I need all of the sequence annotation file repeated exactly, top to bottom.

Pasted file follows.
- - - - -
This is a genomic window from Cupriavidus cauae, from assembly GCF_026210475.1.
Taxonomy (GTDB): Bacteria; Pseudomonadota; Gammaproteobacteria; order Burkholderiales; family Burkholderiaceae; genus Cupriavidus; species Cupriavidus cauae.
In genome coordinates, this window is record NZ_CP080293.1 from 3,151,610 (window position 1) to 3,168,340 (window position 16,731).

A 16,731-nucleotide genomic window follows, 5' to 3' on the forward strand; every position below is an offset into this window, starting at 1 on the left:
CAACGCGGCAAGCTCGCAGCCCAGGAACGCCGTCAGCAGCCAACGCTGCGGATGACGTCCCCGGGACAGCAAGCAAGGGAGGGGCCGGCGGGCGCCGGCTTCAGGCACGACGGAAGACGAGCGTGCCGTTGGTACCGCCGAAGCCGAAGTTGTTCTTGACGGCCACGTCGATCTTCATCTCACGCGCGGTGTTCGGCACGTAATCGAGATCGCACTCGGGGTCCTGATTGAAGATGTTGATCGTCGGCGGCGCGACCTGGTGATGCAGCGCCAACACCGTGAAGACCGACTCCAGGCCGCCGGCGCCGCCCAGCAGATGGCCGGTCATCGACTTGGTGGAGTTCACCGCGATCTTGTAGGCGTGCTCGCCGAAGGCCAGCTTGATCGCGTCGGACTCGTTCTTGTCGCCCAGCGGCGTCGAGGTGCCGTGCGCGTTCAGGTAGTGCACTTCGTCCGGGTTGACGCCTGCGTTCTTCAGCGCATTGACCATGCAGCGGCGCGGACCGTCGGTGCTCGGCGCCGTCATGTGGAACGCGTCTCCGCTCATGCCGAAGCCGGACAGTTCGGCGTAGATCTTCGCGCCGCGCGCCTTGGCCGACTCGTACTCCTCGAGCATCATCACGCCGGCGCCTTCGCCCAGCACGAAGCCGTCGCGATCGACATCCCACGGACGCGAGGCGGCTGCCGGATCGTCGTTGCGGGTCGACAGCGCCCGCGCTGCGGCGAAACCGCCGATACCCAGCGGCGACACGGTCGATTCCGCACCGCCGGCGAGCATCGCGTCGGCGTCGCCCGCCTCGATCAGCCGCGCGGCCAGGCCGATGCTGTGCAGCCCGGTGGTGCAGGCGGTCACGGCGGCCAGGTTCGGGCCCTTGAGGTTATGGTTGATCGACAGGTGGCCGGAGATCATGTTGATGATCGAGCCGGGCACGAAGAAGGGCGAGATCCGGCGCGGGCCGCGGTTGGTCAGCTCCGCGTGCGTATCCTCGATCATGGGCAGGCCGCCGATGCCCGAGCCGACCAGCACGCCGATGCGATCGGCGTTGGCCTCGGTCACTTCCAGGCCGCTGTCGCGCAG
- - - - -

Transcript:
This is a genomic window from Cupriavidus cauae, from assembly GCF_026210475.1.
Taxonomy (GTDB): Bacteria; Pseudomonadota; Gammaproteobacteria; order Burkholderiales; family Burkholderiaceae; genus Cupriavidus; species Cupriavidus cauae.
In genome coordinates, this window is record NZ_CP080293.1 from 3,151,610 (window position 1) to 3,168,340 (window position 16,731).

A 16,731-nucleotide genomic window follows, 5' to 3' on the forward strand; every position below is an offset into this window, starting at 1 on the left:
CAACGCGGCAAGCTCGCAGCCCAGGAACGCCGTCAGCAGCCAACGCTGCGGATGACGTCCCCGGGACAGCAAGCAAGGGAGGGGCCGGCGGGCGCCGGCTTCAGGCACGACGGAAGACGAGCGTGCCGTTGGTACCGCCGAAGCCGAAGTTGTTCTTGACGGCCACGTCGATCTTCATCTCACGCGCGGTGTTCGGCACGTAATCGAGATCGCACTCGGGGTCCTGATTGAAGATGTTGATCGTCGGCGGCGCGACCTGGTGATGCAGCGCCAACACCGTGAAGACCGACTCCAGGCCGCCGGCGCCGCCCAGCAGATGGCCGGTCATCGACTTGGTGGAGTTCACCGCGATCTTGTAGGCGTGCTCGCCGAAGGCCAGCTTGATCGCGTCGGACTCGTTCTTGTCGCCCAGCGGCGTCGAGGTGCCGTGCGCGTTCAGGTAGTGCACTTCGTCCGGGTTGACGCCTGCGTTCTTCAGCGCATTGACCATGCAGCGGCGCGGACCGTCGGTGCTCGGCGCCGTCATGTGGAACGCGTCTCCGCTCATGCCGAAGCCGGACAGTTCGGCGTAGATCTTCGCGCCGCGCGCCTTGGCCGACTCGTACTCCTCGAGCATCATCACGCCGGCGCCTTCGCCCAGCACGAAGCCGTCGCGATCGACATCCCACGGACGCGAGGCGGCTGCCGGATCGTCGTTGCGGGTCGACAGCGCCCGCGCTGCGGCGAAACCGCCGATACCCAGCGGCGACACGGTCGATTCCGCACCGCCGGCGAGCATCGCGTCGGCGTCGCCCGCCTCGATCAGCCGCGCGGCCAGGCCGATGCTGTGCAGCCCGGTGGTGCAGGCGGTCACGGCGGCCAGGTTCGGGCCCTTGAGGTTATGGTTGATCGACAGGTGGCCGGAGATCATGTTGATGATCGAGCCGGGCACGAAGAAGGGCGAGATCCGGCGCGGGCCGCGGTTGGTCAGCTCCGCGTGCGTATCCTCGATCATGGGCAGGCCGCCGATGCCCGAGCCGACCAGCACGCCGATGCGATCGGCGTTGGCCTCGGTCACTTCCAGGCCGCTGTCGCGCAG